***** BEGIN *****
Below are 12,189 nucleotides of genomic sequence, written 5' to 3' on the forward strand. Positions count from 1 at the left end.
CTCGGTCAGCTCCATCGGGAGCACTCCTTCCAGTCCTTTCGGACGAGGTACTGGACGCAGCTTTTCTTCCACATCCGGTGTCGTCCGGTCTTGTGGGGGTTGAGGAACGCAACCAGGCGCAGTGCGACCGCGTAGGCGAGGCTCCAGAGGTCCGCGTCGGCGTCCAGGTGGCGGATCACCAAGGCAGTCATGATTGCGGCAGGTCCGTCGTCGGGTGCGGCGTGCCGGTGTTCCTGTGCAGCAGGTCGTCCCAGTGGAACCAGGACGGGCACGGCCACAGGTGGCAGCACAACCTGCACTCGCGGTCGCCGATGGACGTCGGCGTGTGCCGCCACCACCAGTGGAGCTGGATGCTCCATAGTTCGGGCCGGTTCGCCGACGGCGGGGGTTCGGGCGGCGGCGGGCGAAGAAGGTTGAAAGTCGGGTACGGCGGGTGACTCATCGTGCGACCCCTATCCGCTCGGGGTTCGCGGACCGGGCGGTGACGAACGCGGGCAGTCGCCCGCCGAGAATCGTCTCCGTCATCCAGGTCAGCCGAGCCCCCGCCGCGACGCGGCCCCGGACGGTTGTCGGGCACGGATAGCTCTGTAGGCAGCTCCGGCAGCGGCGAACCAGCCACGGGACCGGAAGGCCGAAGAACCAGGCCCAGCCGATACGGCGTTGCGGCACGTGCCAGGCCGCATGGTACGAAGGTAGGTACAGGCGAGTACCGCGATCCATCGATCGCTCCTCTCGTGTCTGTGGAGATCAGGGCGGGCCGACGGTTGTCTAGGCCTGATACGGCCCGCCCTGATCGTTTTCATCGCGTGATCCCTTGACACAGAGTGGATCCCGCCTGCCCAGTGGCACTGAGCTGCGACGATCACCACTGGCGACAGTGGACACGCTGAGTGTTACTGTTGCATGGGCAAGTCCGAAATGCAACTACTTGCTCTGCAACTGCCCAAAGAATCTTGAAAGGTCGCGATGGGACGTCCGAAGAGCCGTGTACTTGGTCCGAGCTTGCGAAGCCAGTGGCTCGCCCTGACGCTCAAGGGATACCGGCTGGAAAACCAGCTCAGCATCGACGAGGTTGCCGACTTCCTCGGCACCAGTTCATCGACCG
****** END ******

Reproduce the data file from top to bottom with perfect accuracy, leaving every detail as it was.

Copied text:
Below are 12,189 nucleotides of genomic sequence, written 5' to 3' on the forward strand. Positions count from 1 at the left end.
CTCGGTCAGCTCCATCGGGAGCACTCCTTCCAGTCCTTTCGGACGAGGTACTGGACGCAGCTTTTCTTCCACATCCGGTGTCGTCCGGTCTTGTGGGGGTTGAGGAACGCAACCAGGCGCAGTGCGACCGCGTAGGCGAGGCTCCAGAGGTCCGCGTCGGCGTCCAGGTGGCGGATCACCAAGGCAGTCATGATTGCGGCAGGTCCGTCGTCGGGTGCGGCGTGCCGGTGTTCCTGTGCAGCAGGTCGTCCCAGTGGAACCAGGACGGGCACGGCCACAGGTGGCAGCACAACCTGCACTCGCGGTCGCCGATGGACGTCGGCGTGTGCCGCCACCACCAGTGGAGCTGGATGCTCCATAGTTCGGGCCGGTTCGCCGACGGCGGGGGTTCGGGCGGCGGCGGGCGAAGAAGGTTGAAAGTCGGGTACGGCGGGTGACTCATCGTGCGACCCCTATCCGCTCGGGGTTCGCGGACCGGGCGGTGACGAACGCGGGCAGTCGCCCGCCGAGAATCGTCTCCGTCATCCAGGTCAGCCGAGCCCCCGCCGCGACGCGGCCCCGGACGGTTGTCGGGCACGGATAGCTCTGTAGGCAGCTCCGGCAGCGGCGAACCAGCCACGGGACCGGAAGGCCGAAGAACCAGGCCCAGCCGATACGGCGTTGCGGCACGTGCCAGGCCGCATGGTACGAAGGTAGGTACAGGCGAGTACCGCGATCCATCGATCGCTCCTCTCGTGTCTGTGGAGATCAGGGCGGGCCGACGGTTGTCTAGGCCTGATACGGCCCGCCCTGATCGTTTTCATCGCGTGATCCCTTGACACAGAGTGGATCCCGCCTGCCCAGTGGCACTGAGCTGCGACGATCACCACTGGCGACAGTGGACACGCTGAGTGTTACTGTTGCATGGGCAAGTCCGAAATGCAACTACTTGCTCTGCAACTGCCCAAAGAATCTTGAAAGGTCGCGATGGGACGTCCGAAGAGCCGTGTACTTGGTCCGAGCTTGCGAAGCCAGTGGCTCGCCCTGACGCTCAAGGGATACCGGCTGGAAAACCAGCTCAGCATCGACGAGGTTGCCGACTTCCTCGGCACCAGTTCATCGACCG